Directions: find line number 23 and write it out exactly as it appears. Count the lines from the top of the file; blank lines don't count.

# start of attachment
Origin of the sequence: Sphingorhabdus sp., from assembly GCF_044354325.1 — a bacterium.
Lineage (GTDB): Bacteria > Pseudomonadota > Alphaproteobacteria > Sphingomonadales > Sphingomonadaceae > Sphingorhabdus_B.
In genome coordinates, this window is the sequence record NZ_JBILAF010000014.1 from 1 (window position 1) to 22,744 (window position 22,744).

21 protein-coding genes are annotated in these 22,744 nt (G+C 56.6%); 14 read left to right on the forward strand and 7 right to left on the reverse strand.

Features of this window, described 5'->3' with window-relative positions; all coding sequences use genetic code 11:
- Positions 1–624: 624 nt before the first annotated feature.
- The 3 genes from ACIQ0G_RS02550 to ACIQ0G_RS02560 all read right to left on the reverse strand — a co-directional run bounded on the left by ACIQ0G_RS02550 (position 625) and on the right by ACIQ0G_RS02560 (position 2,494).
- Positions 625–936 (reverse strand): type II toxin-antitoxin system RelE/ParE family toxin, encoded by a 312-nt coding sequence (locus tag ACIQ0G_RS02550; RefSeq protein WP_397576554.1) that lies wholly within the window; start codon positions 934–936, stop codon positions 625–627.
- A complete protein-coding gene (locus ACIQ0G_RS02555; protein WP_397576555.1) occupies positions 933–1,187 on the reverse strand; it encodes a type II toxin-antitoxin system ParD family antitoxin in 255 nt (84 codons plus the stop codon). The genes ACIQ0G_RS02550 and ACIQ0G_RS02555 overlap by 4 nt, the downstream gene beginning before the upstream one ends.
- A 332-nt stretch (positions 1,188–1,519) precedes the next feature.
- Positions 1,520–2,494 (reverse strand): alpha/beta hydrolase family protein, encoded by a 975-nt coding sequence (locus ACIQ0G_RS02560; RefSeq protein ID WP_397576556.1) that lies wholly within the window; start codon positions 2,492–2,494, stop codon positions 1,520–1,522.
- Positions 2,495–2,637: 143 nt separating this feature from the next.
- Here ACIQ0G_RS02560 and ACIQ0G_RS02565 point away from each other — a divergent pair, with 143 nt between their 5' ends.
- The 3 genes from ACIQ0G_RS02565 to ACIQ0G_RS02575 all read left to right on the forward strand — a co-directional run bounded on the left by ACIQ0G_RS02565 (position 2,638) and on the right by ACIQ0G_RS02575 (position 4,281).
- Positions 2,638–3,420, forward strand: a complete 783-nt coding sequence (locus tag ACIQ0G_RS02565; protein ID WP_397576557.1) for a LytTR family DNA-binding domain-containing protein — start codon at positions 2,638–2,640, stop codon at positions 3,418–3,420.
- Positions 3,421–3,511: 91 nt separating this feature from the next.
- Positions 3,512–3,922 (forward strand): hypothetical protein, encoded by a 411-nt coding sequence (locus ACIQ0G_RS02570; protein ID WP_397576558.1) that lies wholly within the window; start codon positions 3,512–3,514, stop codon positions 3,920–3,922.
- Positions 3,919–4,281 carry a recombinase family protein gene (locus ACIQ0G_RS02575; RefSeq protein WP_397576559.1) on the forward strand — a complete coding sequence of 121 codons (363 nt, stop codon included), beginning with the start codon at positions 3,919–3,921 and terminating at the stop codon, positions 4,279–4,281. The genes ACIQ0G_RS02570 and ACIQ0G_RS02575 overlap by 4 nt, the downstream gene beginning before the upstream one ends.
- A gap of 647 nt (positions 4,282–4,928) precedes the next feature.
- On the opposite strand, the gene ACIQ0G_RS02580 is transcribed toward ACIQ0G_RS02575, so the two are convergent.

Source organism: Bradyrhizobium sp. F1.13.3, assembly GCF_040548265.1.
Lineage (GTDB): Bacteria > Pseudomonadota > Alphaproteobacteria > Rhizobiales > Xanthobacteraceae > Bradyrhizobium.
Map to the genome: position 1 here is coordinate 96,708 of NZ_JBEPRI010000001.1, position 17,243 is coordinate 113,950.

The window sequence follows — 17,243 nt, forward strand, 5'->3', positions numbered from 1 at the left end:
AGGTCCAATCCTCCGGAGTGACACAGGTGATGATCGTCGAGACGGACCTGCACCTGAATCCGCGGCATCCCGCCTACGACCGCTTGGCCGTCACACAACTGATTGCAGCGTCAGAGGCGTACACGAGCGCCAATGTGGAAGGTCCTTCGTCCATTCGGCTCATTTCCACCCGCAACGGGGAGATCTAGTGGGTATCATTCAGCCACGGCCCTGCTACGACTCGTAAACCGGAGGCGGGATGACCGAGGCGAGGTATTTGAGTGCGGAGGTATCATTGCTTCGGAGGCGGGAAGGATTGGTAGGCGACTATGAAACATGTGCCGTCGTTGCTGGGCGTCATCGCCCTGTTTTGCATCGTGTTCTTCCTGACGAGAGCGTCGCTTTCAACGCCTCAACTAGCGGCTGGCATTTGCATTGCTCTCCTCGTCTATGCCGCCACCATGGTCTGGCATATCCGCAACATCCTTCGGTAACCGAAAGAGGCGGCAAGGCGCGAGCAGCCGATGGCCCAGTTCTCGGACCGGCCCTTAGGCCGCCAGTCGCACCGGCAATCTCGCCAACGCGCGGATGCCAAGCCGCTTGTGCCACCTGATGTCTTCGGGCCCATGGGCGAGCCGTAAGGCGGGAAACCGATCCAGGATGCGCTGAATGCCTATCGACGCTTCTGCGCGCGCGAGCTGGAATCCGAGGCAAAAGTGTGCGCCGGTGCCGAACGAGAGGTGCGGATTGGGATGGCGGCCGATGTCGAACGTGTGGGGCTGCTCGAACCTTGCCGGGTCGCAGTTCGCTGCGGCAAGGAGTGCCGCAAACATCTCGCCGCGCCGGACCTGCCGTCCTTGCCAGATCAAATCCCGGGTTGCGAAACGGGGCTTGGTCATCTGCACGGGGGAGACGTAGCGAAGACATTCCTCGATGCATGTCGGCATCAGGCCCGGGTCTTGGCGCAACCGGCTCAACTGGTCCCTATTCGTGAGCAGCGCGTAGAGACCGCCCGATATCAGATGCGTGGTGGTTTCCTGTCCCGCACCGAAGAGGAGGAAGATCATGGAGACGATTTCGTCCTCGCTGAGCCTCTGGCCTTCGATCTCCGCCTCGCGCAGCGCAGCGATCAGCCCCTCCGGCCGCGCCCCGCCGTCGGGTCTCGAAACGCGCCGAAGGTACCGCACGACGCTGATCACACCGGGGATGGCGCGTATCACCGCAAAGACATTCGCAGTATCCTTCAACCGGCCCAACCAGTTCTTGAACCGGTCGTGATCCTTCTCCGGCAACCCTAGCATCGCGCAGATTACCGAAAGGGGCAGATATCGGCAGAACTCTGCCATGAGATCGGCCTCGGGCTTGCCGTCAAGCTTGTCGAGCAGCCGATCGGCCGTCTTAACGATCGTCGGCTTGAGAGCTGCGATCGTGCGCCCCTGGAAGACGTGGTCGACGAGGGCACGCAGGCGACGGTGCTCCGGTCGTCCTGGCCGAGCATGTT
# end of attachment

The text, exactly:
Map to the genome: position 1 here is coordinate 96,708 of NZ_JBEPRI010000001.1, position 17,243 is coordinate 113,950.